Bangladesh’s High Court on 28 March rejected calls for the removal of a constitutional provision recognising Islam as the official religion of the state of Bangladesh.
The court ruled that the petitioning organisation, the Committee against Autocracy and Communalism, did not have the right to be heard in the court.
Justice Quazi Reza-ul Hoque, one of the three judges sitting on the bench, said that the court found that “the petitioner does not have locus standi and that is why the petition will be summarily rejected”.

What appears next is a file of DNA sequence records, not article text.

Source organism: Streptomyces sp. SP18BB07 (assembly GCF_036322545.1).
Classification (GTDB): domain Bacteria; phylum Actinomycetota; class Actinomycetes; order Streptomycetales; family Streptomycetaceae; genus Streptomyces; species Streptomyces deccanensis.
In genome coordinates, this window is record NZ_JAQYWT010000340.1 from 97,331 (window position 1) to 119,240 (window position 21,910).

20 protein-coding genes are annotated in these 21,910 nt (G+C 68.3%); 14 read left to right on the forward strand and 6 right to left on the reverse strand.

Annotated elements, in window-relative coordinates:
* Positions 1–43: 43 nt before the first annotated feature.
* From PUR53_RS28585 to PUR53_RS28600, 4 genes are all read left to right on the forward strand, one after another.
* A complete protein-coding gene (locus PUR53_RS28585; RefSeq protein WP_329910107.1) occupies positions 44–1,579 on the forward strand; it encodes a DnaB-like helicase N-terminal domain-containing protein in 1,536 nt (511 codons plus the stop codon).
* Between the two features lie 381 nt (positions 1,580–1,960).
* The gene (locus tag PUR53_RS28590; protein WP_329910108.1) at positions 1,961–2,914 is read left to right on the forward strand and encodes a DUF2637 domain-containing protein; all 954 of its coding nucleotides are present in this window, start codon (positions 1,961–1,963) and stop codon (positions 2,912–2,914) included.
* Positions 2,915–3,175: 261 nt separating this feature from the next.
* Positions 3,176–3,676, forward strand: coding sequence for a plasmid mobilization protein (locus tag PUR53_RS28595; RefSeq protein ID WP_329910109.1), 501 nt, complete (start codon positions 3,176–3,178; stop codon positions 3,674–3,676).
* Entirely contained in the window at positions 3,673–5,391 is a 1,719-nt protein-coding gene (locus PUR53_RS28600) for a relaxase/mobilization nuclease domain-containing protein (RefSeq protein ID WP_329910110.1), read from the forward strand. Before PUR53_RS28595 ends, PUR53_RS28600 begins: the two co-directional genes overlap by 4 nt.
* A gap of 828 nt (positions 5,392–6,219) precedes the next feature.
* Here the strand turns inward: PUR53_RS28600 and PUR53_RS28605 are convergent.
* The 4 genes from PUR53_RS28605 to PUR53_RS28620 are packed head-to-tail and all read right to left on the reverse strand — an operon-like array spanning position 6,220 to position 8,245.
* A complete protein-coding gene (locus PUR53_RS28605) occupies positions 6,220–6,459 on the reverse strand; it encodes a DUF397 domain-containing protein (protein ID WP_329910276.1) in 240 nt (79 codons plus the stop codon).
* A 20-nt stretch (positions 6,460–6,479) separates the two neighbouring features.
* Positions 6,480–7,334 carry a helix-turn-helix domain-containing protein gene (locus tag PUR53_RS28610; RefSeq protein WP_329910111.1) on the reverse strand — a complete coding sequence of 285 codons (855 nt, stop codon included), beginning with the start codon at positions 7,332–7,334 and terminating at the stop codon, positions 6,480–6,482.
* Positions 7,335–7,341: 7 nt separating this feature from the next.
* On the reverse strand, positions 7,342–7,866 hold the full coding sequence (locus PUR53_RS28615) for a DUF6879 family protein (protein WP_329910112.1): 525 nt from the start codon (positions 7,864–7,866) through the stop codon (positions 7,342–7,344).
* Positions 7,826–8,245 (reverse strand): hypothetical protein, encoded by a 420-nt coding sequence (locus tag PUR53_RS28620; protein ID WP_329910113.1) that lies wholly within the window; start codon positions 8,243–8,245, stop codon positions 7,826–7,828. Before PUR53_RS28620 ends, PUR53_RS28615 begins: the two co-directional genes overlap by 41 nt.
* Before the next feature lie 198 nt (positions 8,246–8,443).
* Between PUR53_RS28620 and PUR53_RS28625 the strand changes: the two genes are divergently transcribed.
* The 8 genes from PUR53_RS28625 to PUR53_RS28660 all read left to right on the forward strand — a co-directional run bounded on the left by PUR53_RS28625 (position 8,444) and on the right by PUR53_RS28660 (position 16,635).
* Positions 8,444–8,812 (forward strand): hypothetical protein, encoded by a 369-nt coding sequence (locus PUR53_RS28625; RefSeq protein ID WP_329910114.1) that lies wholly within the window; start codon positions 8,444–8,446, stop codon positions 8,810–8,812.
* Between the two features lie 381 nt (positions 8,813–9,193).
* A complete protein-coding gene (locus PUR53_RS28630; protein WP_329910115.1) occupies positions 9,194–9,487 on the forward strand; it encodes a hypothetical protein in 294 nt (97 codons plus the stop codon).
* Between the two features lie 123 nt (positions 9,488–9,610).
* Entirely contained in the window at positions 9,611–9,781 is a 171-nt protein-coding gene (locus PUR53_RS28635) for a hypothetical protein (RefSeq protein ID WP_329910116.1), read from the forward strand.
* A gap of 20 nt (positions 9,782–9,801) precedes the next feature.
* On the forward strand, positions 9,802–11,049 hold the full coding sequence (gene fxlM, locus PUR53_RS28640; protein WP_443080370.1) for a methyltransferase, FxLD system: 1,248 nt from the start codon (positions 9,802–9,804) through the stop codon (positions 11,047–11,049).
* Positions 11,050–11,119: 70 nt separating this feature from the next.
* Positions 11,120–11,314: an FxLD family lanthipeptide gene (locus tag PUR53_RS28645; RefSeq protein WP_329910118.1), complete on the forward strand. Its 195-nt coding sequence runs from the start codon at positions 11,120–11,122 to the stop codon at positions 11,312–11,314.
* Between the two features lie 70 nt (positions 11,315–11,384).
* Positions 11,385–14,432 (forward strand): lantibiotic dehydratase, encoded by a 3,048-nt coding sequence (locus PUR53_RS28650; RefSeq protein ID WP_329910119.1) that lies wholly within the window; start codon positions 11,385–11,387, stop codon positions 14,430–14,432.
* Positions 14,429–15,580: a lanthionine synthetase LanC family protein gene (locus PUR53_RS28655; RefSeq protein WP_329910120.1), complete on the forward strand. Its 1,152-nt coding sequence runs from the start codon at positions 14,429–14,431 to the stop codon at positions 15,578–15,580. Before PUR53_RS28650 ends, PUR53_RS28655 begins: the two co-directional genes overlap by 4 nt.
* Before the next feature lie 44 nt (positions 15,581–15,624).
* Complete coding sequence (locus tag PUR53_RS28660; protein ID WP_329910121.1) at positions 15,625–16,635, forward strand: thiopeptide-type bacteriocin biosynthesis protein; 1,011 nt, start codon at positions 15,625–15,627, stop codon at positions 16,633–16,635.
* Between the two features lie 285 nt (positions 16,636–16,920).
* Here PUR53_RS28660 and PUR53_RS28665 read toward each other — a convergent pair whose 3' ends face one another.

Lawyer Maulana MA Raquib, the president of the religious party Nezam-e-Islam who was present in court, said: “This is the decision of the highest court in the land. Islam should be the state religion. The majority of people in this country believe in Islam.”
He argued that having Islam as the state religion would not affect minority religions. “Minorities will not be discriminated against as there is a guarantee in the constitution for the minorities,” he said.